Pat Knepley’s Art Projects DVD Set

The final component of our Fine Arts program is the Art Projects DVD Set from See the Light. When I found this set, I knew the final piece of our Fine Arts program had (at long last) fallen into place! This is a 9 DVD Set of art projects designed to be completed at home. The projects on each DVD are narrated, modeled, and taught with a Christian emphasis by master artist Pat Knepley. Each DVD focuses on a different artist and a different type of art project. Projects are divided into 4 separate sessions, and Pat takes you through each step of the lesson on the DVD.

Pacing and Details About the Art Projects Portion of the Fine Arts Credit

We have students do one art project session each week, completing an art project every 4 weeks. The design of the projects makes this an art class that your students can enjoy and excel at in the comfort of your own home. We plan for sessions to last about an hour with the DVD running about 30 minutes. This allows time for students to pause and work along with Pat and take their time to be creative and do the project well. Some students may take longer to work.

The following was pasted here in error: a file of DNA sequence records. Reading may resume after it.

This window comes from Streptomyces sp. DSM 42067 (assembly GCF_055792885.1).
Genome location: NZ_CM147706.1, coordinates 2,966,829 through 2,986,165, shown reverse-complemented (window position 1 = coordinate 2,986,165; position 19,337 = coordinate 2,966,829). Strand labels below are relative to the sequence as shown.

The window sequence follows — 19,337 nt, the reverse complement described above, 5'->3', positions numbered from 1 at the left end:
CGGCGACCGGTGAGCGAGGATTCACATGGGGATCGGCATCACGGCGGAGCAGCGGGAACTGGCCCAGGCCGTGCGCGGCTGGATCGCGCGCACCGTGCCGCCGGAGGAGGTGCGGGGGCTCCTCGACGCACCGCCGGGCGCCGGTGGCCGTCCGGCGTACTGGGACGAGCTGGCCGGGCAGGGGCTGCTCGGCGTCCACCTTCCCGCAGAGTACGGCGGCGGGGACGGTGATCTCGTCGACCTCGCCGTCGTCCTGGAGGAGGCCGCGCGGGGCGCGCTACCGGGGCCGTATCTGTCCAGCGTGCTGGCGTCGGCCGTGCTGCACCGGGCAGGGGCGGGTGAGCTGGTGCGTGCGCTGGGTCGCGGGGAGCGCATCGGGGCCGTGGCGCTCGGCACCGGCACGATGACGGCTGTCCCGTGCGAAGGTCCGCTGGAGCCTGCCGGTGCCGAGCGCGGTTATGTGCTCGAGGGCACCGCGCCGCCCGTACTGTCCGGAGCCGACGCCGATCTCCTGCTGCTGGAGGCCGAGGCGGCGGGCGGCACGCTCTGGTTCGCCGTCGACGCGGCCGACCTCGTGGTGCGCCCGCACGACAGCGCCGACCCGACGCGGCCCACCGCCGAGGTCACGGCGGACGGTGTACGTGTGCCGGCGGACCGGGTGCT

Each DVD includes art history, art elements, art principles, step-by-step tutoring, and integrated Biblical truths. At the end, students have created a portfolio of 9 completed projects as part of their Fine Arts study. Artists and corresponding projects are the following (the art history style and medium are listed in parentheses):

  • Tiffany Window in the style of Louis Comfort Tiffany (Tiffany Windows: Marker)
  • Repeated Sweets in the style of Wayne Thiebaud (Pop Art: Watercolor)
  • Paper Jungle in the style Henri Rousseau (Naive Art, Collage: Paper Collage)